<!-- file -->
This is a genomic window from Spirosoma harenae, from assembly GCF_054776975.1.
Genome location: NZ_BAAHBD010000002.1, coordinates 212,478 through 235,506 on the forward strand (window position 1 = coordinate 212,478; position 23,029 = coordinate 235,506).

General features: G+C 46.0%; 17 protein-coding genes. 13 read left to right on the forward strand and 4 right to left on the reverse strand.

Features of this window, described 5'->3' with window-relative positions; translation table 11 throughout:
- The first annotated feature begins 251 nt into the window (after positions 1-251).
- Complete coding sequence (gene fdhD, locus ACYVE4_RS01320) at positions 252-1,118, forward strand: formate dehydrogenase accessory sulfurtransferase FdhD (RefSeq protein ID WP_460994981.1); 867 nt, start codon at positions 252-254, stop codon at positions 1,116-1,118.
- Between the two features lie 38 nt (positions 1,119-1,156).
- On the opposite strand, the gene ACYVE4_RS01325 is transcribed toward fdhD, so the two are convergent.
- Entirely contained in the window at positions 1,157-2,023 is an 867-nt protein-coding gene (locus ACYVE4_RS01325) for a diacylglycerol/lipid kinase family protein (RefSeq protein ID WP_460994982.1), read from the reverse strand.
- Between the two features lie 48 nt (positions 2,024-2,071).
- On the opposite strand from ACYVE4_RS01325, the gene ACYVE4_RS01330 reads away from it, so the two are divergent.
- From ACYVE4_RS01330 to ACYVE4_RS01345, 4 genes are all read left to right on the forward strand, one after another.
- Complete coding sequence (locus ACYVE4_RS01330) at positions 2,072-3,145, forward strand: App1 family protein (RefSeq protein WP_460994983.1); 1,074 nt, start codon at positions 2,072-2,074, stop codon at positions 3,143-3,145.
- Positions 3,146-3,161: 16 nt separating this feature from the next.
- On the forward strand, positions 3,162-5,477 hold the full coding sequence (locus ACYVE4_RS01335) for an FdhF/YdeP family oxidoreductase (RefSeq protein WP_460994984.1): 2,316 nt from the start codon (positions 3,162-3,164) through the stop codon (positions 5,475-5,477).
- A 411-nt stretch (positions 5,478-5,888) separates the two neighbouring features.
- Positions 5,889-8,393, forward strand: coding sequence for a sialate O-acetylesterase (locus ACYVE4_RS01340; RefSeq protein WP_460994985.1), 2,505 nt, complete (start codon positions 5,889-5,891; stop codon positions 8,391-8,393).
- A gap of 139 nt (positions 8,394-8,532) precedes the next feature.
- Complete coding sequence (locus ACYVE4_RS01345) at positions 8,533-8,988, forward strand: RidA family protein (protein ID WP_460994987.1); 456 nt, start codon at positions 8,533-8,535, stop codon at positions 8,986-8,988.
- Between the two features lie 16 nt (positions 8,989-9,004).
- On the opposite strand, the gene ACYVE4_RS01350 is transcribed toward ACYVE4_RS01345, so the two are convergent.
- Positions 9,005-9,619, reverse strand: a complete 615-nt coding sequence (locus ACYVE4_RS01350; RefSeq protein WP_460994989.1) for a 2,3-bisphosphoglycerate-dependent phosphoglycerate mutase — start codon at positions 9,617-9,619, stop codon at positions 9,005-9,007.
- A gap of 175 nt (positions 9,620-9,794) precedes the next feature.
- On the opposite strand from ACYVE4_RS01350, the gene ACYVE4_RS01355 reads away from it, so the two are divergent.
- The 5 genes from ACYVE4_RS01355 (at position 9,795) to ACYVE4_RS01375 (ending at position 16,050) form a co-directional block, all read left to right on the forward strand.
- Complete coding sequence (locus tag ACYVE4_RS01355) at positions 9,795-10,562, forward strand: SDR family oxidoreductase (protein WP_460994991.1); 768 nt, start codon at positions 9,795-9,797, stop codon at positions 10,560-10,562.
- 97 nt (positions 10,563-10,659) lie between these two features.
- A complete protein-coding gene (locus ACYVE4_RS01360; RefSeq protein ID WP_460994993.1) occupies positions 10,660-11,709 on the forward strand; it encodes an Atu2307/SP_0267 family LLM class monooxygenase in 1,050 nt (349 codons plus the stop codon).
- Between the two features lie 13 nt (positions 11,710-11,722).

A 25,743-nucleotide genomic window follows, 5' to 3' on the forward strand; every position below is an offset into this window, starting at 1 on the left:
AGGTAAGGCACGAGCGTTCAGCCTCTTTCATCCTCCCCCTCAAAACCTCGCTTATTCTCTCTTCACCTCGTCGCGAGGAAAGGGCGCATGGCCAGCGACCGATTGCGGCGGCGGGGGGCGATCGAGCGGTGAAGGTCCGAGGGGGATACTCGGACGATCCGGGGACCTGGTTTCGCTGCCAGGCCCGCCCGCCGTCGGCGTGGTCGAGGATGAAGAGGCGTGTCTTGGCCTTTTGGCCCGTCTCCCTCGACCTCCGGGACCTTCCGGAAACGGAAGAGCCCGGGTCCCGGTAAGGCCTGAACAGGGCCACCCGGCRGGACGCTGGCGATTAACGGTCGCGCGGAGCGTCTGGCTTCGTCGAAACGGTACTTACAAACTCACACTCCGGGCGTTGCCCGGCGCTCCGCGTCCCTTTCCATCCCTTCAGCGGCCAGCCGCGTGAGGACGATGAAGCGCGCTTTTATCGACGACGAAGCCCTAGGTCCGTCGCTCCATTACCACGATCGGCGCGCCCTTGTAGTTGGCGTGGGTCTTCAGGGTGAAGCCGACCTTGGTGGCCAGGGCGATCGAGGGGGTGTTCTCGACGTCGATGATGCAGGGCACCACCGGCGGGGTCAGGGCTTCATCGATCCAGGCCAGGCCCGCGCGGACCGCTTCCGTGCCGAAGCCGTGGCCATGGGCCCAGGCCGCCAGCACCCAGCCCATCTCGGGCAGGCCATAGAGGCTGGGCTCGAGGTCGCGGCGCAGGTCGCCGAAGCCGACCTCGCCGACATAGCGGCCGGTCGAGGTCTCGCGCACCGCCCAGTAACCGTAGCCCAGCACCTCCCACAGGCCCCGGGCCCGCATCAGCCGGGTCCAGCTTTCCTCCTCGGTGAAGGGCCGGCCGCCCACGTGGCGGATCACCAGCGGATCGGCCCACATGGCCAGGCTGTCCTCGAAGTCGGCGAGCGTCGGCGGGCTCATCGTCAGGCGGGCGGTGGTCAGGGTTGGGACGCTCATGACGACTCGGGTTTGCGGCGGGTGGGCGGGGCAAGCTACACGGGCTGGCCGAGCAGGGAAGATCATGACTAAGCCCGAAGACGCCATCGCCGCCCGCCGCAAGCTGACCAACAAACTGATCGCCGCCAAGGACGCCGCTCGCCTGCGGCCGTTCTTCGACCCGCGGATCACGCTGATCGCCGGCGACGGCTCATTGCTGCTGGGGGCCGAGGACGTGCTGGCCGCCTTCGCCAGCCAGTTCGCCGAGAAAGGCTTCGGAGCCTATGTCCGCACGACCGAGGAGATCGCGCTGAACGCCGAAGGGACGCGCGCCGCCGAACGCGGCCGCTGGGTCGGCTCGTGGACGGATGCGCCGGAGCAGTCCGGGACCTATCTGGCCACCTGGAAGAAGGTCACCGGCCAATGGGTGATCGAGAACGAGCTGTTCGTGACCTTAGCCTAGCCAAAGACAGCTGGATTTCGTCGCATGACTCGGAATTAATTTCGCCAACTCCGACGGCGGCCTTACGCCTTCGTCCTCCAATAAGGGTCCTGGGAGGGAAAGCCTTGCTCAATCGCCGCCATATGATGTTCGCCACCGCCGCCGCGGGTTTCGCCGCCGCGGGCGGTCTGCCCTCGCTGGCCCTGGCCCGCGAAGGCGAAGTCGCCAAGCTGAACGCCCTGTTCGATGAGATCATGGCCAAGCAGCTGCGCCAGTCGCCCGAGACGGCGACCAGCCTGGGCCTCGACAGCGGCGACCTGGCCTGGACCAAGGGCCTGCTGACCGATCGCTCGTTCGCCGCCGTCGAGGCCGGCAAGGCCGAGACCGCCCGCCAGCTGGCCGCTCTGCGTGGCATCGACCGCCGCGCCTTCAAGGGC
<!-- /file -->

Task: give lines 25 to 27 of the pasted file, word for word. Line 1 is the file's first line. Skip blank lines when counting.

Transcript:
- The 5 genes from ACYVE4_RS01355 (at position 9,795) to ACYVE4_RS01375 (ending at position 16,050) form a co-directional block, all read left to right on the forward strand.
- Complete coding sequence (locus tag ACYVE4_RS01355) at positions 9,795-10,562, forward strand: SDR family oxidoreductase (protein WP_460994991.1); 768 nt, start codon at positions 9,795-9,797, stop codon at positions 10,560-10,562.
- 97 nt (positions 10,563-10,659) lie between these two features.